When I speak of a pragmatic phenomenology as a realist phenomenology, I am insisting that the phenomenon is a real sign of that which gave rise to it.  I am insisting that we not fall into the trap of the contemporary Cartesian dualist--still well practiced by so many who disavow it--and look only for the (efficient) "cause" of the phenomenon for only that is reputedly real.  A pragmatist, following the theory of continuity (synechism), would say that there must have been causes that gave rise to that real phenomenon.  Though there may be various existential conditions that give rise to "whiteness," we should not assume a nominalism about whiteness, but investigate the semiotic conditions, e.g., what are the relations in the situation and which were taken by the human organism as significant relations.  This includes, as researchers like Mark Bickhard note, the notion that hierarchy and structure is causal, and thus an effect can point to a structure rather than singular existents.

As a researcher, I am interested in the embodied cultural (semiotic) structures that are also embodied hermeneutics.  Specifically, I am not interested in the actual structures per se, e.g., what Johnson would call metaphors and a metaphor logic, but the habitual structures that limit concrete habituated or learned structures.  E.g., why we take this or that to be meaningful.

Monday, October 3, 2011

CFP: Epictetus and Stoicism at RIT, April 2012


Epictetus and Stoicism at RIT, April 2012

Rochester Institute of Technology Department of Philosophy announces a conference:
Epictetus and Stoicism: Continuing Influences and Contemporary Relevance
Thursday 26 April and Friday 27 April 2012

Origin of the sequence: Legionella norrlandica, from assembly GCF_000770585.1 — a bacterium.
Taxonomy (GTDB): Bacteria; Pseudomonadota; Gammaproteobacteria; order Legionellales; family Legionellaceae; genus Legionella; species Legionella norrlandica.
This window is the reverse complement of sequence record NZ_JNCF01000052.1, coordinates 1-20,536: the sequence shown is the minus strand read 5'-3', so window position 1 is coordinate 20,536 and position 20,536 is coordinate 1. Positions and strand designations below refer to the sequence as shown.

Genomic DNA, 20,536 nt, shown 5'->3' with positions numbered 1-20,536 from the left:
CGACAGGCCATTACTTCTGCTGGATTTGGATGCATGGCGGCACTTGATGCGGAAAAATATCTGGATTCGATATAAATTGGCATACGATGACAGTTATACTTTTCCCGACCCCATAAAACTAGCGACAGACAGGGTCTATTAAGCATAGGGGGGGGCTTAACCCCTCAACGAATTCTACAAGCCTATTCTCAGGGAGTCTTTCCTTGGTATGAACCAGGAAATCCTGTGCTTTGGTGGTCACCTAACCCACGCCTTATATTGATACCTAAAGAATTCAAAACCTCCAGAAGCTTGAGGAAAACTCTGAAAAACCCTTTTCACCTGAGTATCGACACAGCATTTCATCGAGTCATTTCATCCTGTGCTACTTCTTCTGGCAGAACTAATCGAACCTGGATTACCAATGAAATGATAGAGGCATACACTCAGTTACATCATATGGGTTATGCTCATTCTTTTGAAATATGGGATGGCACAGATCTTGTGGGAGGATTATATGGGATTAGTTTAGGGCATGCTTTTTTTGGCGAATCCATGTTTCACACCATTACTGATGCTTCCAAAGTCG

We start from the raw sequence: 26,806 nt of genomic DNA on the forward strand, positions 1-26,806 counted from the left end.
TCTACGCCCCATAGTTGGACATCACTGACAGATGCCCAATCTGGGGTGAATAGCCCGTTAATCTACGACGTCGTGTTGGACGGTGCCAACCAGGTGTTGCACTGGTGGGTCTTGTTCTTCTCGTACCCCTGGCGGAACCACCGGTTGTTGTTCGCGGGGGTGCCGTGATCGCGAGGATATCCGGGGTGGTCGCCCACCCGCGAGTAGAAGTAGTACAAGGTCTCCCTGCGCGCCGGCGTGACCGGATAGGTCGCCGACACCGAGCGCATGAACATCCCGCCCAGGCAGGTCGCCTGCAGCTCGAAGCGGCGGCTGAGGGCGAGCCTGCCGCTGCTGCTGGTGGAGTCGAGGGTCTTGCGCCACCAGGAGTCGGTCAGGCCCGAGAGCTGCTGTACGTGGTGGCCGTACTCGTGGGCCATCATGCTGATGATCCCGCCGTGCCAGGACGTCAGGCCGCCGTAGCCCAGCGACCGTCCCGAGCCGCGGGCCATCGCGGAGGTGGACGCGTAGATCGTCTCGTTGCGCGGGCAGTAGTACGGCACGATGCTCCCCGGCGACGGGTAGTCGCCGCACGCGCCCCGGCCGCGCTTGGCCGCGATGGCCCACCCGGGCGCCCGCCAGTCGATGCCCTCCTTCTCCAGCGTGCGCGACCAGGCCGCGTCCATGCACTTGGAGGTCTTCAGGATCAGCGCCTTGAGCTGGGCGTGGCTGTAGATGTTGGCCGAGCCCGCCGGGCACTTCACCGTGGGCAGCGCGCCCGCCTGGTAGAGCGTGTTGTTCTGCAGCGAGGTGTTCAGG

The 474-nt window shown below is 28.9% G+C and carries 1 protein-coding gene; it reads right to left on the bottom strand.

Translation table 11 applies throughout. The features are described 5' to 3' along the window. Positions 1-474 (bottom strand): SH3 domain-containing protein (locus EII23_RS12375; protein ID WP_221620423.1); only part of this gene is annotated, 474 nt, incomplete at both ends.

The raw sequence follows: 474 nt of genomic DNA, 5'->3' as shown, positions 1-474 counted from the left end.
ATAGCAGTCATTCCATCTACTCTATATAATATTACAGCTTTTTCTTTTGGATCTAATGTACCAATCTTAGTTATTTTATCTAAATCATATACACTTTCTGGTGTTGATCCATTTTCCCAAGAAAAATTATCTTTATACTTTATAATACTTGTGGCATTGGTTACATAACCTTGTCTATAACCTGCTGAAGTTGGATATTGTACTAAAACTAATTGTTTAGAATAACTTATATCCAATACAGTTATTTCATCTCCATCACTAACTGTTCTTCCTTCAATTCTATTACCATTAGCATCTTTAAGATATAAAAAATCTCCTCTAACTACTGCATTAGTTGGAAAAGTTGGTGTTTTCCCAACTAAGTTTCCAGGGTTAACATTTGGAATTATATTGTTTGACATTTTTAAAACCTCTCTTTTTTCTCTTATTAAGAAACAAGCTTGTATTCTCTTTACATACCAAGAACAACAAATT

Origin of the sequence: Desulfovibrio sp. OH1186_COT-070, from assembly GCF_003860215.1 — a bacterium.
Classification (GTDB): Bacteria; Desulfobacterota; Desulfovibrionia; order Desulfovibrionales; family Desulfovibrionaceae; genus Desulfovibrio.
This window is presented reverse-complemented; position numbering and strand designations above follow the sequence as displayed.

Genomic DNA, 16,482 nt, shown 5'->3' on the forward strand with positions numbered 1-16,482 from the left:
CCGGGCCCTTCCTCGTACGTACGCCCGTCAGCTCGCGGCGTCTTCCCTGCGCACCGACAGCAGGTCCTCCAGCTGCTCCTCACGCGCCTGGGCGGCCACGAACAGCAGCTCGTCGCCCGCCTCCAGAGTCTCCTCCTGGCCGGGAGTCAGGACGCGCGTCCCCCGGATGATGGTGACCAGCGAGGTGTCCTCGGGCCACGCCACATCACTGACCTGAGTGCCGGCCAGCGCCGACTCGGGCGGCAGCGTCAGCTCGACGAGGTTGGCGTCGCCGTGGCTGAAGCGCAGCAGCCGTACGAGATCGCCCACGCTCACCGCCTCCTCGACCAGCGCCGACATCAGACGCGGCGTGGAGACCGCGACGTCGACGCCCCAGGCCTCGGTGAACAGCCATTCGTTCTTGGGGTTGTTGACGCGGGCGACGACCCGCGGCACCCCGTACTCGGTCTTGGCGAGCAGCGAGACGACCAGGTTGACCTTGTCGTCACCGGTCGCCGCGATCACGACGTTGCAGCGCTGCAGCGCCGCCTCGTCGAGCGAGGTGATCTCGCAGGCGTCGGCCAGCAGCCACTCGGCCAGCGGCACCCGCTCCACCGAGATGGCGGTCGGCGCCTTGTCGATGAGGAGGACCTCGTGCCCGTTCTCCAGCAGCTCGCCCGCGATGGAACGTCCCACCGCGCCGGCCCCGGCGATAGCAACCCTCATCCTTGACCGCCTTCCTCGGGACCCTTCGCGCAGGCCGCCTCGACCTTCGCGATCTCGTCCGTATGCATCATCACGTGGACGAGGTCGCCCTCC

Keynote speaker: Katja Vogt (Philosophy, Columbia University)
Call for Papers: The RIT Philosophy Department invites papers that address any topic on or related to Epictetus and Stoicism, including, but not limited to: happiness, tranquility, detachment, reason, fate, volition, agency, what is (and is not) under our control, our moral purpose, virtue, cosmic order, divine providence, death, the Stoic sage, Epictetus as teacher, influence of earlier thinkers on Epictetus, Epictetus’s influence on later thinkers (including writers of our own time), the “practical” philosophy of Stoicism, and comparisons and contrasts with other traditions (such as Buddhism, Epicureanism, Christianity).
Submission Deadline: January 15, 2012. Papers should be 4,500–5,500 words in length (35–40 minutes reading time), and prepared for anonymous review. Please submit full papers as email attachments to (and direct inquires to): David.Suits@rit.edu.



*This is my undergraduate alma matter.

Friday, September 30, 2011

Pragmatic Theory of Imagination in the Transactions

Finally, I have received word that my article on a new pragmatic theory of imagination has been accepted!  I will shortly lift the veil on my recent work, as I do not blog (much) about my publishable work.

As a teaser, I am describing a theory of imagination from a Peirce-Deweyan basis that hits all the big neoclassical pragmatist points: process metaphysics, is naturalistic (emergentism), plays nice with science, is fully temporal, ..., and is part of my project of pragmatic phenomenology.  It's very, very different from conventional or classical conceptions and also critiques and complements Mark Johnson's work.

Moore on James & Jason on Moore


I have been responding to Crispin Sartwell's post on G.E. Moore on James' pragmatism here.  Basically, Moore appears to misunderstand James in the predictable fashion, e.g., running with a metaphysical notion of truth rather than a practical notion.  Of course James is not saying that believing something makes it true, but when believing makes a difference in the world, there is a sense in which we "make truth."  Moreover, since every case of claiming metaphysical truth is also a "making truth," there is a strong sense in which practical truth is more important in our everyday lives.  But this also means that many natural factors come into play, including the human one of culture, politics, etc.

Sartwell said that Stuhr, McDermott, and Rorty couldn't explain pragmatism to him, and I don't think I could do any better if they failed.  That said, I insist that the position is being misunderstood, especially since corrupted forms of the view have been prevalent for a long time.  Case in point, thinking that "believing makes something true" in the simple sense is a misreading that is still a prevalent one.  I'm astonished that it is even seriously entertained ....